But we can manage the fear that’s not related to physical danger. There are ways. Here’s one that works for me:

As you approach your writing desk and you start to hear all those negative questions, write them down. Start a journal entry or grab a pad of paper and write it all down, all those thoughts. 

Acknowledge your fear and notice the physical symptoms that come up. Also notice you are not in any actual physical danger. All is well. 

Then tell that part of yourself that is so scared that you’re just going to write. You’re not going to show it to anyone, not going to publish it right now. You’re just going to write. 

Then, after all those reassurances to that primitive (scared) part of yourself, stay in your chair and write. 

*******

Diane MacKinnon, MD, is a Master Certified Life Coach who used to work as a Family Physician. She’s passionate about writing and journaling and is (still!) working on her first book, a self-help book for medical peeps. You can find her at her website, www.dianemackinnon.com.

Morning Pages – Clearing the Head Clutter

Morning pages — if you already do them, you know their benefits.

If you don’t do morning pages or haven’t heard of them, read on.

I learned about morning pages through Julia Cameron’s The Artist’s Way. It’s one way to work through the clutter that can fill your mind and stump your writing (or any creative) progress.

In the image included here, I have a copy of The Artist’s Way as well as The Artist’s Way Morning Pages Journal. There is no real reason to purchase the journal, I simply like that it follows along with the book (if you’re interested in a 12-week program to increase your creativity), and it allows 3-pages-per-day to fill in for those 12 weeks.

Morning pages are simply journal pages you do first thing in the morning (for best results).

The best benefit of morning pages – no thinking! The morning pages are meant to clear your head space before you fully wake up and start any creative activity.

The morning pages are stream of consciousness and never for anyone else to see.

Decluttering your mind of whatever filled it while you were sleeping allows you to focus quicker when you move into your day.

How to do morning pages:

  • wake up
  • roll over
  • grab the journal and pen
  • open to the next blank page
  • write — whatever flows out of your fingertips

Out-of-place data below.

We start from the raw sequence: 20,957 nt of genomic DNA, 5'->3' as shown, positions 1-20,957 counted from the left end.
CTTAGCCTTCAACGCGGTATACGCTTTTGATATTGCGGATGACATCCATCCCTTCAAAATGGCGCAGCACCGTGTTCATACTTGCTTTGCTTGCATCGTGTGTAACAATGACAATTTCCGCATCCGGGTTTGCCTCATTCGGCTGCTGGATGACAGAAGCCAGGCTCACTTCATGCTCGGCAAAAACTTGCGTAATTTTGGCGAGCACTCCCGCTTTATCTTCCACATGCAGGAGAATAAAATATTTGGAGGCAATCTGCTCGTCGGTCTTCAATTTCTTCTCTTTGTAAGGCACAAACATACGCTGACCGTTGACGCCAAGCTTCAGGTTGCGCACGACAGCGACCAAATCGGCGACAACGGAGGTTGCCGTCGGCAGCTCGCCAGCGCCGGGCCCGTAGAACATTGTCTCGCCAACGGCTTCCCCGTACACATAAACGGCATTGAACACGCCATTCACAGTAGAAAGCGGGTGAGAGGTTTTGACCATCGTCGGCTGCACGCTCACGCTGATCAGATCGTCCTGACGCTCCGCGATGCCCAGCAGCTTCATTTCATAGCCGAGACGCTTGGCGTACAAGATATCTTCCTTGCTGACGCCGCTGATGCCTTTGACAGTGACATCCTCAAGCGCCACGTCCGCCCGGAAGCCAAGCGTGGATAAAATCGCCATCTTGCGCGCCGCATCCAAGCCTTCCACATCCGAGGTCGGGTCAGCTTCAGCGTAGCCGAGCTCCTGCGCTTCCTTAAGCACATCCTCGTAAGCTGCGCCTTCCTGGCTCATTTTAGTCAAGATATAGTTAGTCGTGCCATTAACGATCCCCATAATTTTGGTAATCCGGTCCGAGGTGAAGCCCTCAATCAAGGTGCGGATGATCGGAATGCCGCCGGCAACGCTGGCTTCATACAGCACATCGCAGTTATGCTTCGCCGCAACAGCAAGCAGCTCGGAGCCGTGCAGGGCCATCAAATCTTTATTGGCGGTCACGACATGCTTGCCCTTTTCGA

Of course you can vary the process depending on your life – bathroom rituals might take priority. You may prefer to grab a cup of coffee. Maybe you want to sit at a desk to write. The earlier you can start writing, the better, though. Get the clutter out and move on!

Writing three pages before I’m fully awake is easier than writing them any other time of the day, because once the day begins, it’s so easy to drift off and think about things on the to do list.

I truly feel that morning pages ‘clear the clutter’ out of my head so I can get to the words I need. Like shoveling a path to the car on a snow day — if the snow isn’t cleared I can still get to the car, but it’s a struggle. So it’s best to clear a path to be most productive!

What writing habit do you find useful to clear your head clutter?

Lisa J. Jackson is an independent writer and editor who enjoys working with businesses of all sizes. She loves researching topics, interviewing experts, and helping companies and individuals tell their stories. You can connect with her on LinkedInFacebook, AlignableInstagram, and Twitter.

Reflect and Recharge

Not all writers are introverts who cherish alone time. Many are, but even writers who are extroverts and get all their energy from being with other people, need time alone.

We need time to fill the well. The well is replenished with reflection, relaxation, observation, meditation, and movement. 

I should say, my well is filled with all these things. Your well may be filled by additional practices, but even the most extroverted among us has to take some time for reflection and observation. We can’t spend all our time creating content and we can’t spend all our time taking in more—more conversation, more story, more learning.

We need to pause and just be every once in a while. Regularly, if we are going to keep filling that well. 

Silence is one of the best tools I’ve found for filling my well. I regularly take Wordless Walks with other people. We may chat before and after the walk, but during the walk, we are silent. We are walking, we are breathing, we are noticing the crunch of the ice underneath our cleats and the flash of the cardinal’s wing as it takes off from a nearby branch. 

And we are filled up when we are finished. Full of images, ideas, questions, and insights.